Glory to Jesus Christ!  Glory forever!

In the Name of the Father, and of the + Son, and of the Holy Spirit.  Amen.

Beloved, today we see the true heart of a pastor and a priest revealed in St. Paul.  Indeed, we see enfleshed that which has been made known of our Father by His only-begotten Son, “But God demonstrates His own love toward us, in that while we were still sinners [enemies of God], Christ died for us” (Rm. 5:6, 8, 10).  St. Paul confesses openly and does not hide the deepest longings of his soul regarding his estranged brethren of Israel: “[M]y heart’s desire and prayer to God for Israel,” he declares, “is that they may be saved.”  It’s in chapter 9, however, the chapter just before the one read this morning, that we see revealed his true Christian yearnings.  Like the Prophet Moses of old, St. Paul seeks to stand in the breach between his wayward brethren of Israel and their God (Ek. 22:30).  Indeed, like Moses, he is willing to sacrifice his salvation, to be written out of God’s Book – if it comes down to it – for their sake (Ex. 32:31-32)!  “I have great sorrow and continual grief in my heart,” he confesses.  “For I could wish that I myself were accursed from Christ for my brethren, . . . .”  He offers himself in exchange for them if it means their salvation!  His is a great act of faith and of sacrificial love for a stubborn and willful people – an act we can only hope one day to emulate ourselves.  How many of us here would be willing to trade our salvation if it meant the salvation of others?  Maybe for a good man one might dare to die, but for a scoundrel (Rm. 5:7)?  That becomes the test of the love of God.  

What makes Israel’s situation more perilous and the Apostle’s inner churnings for his people more powerful is the very fact that they are “Israelites, to whom,” he says, “pertain the adoption, the Glory, the Covenants, the giving of the Law, the service of God, and the promises; of whom are the fathers and from whom, according to the flesh, Christ came, Who is over all, the eternally blessed God” (Rm. 9:2-5)!  Israel alone, from among all the bigger and better nations of the world, holds the distinction of divine election, of being adopted by God (Dt. 14:2; 26:18-19).  To them and to them alone, God entrusted His divine revelation and His divine relationship of favor and grace.  To use someone else’s phrase, Israel was a “community of privilege,” a people of divine distinction, all because of one thing and one thing only: the love of God for them and His covenant faithfulness (Dt. 7:6-8).  This is the gist of that “faithful saying” recorded by St. Paul:

For if we died with Him [Christ], we shall also live with Him.  If we endure, we shall also reign with Him.  If we deny Him, He also will deny us.  If we are faithless, He remains faithful; He cannot deny Himself (2 Tm. 2:11-13).

The tragic reality and truth is: despite the fact that, as our Lord once stated to the Samaritan woman at the well, “’[S]alvation is of the Jews’” (Jn. 4:22), the Jews – Israel – is in need of salvation!  Israel gave us “according to the flesh” the Messiah, the Christ, the Saviour of the world, as St. Paul testifies, and yet they are outside the New Covenant of God because they refuse to “see and believe” the Messiah has come.  St. Paul goes to great lengths here in three chapters (Rm. 9:1-11:36) to demonstrate to us Gentiles who were once outside of the Covenant of God’s grace and mercy that Israel’s unbelief opens up for us a place at the Kingdom table, so to speak, in fulfillment of what our Lord said last week to the Roman centurion identified by Him as having “’great faith’” unlike any He has seen in Israel.  “’And I say to you,’” declares Jesus,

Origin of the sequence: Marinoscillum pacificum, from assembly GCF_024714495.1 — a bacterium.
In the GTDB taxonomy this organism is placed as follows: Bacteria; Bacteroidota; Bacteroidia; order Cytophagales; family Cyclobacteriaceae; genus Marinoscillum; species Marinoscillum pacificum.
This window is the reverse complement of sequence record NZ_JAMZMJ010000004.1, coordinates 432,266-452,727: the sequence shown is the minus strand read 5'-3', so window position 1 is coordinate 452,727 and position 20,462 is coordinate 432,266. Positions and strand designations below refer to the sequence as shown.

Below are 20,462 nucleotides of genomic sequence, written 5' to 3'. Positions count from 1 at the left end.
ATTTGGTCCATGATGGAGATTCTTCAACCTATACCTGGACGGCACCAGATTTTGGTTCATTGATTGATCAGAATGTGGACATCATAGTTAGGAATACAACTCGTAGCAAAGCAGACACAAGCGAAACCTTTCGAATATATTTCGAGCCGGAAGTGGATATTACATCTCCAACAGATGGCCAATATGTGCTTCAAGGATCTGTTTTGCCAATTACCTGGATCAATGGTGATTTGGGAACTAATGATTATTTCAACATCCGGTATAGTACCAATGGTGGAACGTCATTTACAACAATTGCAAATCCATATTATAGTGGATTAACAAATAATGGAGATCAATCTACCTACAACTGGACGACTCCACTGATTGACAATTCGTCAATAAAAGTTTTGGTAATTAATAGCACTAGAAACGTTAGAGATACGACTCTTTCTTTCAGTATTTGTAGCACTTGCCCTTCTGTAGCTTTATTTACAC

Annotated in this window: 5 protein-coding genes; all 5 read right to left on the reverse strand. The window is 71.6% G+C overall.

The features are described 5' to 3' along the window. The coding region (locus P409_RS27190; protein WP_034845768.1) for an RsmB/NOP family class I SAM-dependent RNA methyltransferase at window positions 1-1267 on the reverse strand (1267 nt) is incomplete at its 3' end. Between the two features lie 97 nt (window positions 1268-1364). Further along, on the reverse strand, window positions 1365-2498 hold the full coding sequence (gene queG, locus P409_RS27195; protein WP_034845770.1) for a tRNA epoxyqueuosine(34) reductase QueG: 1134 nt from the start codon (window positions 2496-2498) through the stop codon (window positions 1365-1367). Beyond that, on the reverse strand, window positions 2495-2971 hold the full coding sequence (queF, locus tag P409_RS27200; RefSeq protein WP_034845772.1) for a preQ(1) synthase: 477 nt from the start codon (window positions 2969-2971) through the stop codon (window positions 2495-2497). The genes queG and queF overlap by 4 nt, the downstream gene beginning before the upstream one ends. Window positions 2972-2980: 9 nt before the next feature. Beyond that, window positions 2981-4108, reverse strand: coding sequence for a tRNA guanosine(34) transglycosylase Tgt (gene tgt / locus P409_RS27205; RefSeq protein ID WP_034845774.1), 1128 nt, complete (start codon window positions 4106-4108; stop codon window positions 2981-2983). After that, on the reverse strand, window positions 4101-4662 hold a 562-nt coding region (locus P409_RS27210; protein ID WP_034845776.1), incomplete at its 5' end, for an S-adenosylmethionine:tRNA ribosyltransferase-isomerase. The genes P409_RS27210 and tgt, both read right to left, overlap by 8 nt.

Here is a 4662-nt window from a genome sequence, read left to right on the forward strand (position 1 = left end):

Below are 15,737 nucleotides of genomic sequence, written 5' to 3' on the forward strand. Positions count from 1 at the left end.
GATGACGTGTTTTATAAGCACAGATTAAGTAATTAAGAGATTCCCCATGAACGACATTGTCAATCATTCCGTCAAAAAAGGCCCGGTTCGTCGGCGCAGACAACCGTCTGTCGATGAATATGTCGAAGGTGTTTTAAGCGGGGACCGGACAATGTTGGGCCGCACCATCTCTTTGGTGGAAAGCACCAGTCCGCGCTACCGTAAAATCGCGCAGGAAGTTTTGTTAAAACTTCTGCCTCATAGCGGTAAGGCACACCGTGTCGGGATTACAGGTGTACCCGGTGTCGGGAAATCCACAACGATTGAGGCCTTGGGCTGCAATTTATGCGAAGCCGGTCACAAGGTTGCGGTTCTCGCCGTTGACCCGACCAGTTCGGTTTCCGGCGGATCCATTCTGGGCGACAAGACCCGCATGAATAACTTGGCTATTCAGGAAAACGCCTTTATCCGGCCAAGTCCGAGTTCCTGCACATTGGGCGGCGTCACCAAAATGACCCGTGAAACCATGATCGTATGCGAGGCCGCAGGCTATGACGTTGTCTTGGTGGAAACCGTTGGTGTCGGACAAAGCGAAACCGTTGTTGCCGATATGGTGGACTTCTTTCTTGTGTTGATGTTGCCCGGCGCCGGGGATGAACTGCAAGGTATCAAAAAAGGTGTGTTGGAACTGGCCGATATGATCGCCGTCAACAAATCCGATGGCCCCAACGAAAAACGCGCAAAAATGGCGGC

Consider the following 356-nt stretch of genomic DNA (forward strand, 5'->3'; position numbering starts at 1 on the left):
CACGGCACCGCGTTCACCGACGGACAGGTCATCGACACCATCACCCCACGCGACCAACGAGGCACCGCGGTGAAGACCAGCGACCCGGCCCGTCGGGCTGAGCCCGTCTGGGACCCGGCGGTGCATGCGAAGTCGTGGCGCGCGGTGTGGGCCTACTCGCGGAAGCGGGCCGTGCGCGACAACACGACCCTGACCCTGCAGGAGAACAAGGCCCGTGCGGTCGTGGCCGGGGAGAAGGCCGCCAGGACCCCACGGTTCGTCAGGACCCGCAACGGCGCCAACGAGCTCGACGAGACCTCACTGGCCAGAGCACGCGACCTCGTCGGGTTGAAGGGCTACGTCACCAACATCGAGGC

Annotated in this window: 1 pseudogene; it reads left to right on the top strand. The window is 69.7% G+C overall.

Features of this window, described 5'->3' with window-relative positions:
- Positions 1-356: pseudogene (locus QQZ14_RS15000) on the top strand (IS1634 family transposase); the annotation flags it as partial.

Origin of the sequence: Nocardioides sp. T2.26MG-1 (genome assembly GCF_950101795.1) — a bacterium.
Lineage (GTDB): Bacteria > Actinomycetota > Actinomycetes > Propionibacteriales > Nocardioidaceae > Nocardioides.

‘that many will come from the east and west, and sit down with Abraham, Isaac, and Jacob in the Kingdom of Heaven.  But the sons of the Kingdom will be cast out into outer darkness.  There will be weeping and gnashing of teeth’ (Mt. 8:5-13).  

It is the Apostle’s fervent hope that, in the end, our inclusion as Gentiles in the Covenant of God with His people will act as a catalyst to make Israel “jealous enough,” if you will, to return in faith to the Faith of our Fathers and theirs.  We are cautioned not to become cocky regarding the Covenant of God and negligent regarding our salvation in Jesus Christ.  For, if God can displace those who were rightful heirs of the Kingdom and its sons, how much more can He do so – and will do so – for us “outsiders” who also may dare to presume upon the grace and mercy of God?  “Now all these things happened to [Israel],” Paul says, “as examples, and they were written for our admonition, upon whom the ends of the ages have come.  Therefore let him who thinks he stands take heed lest he fall” (1 Cr. 10:1-13).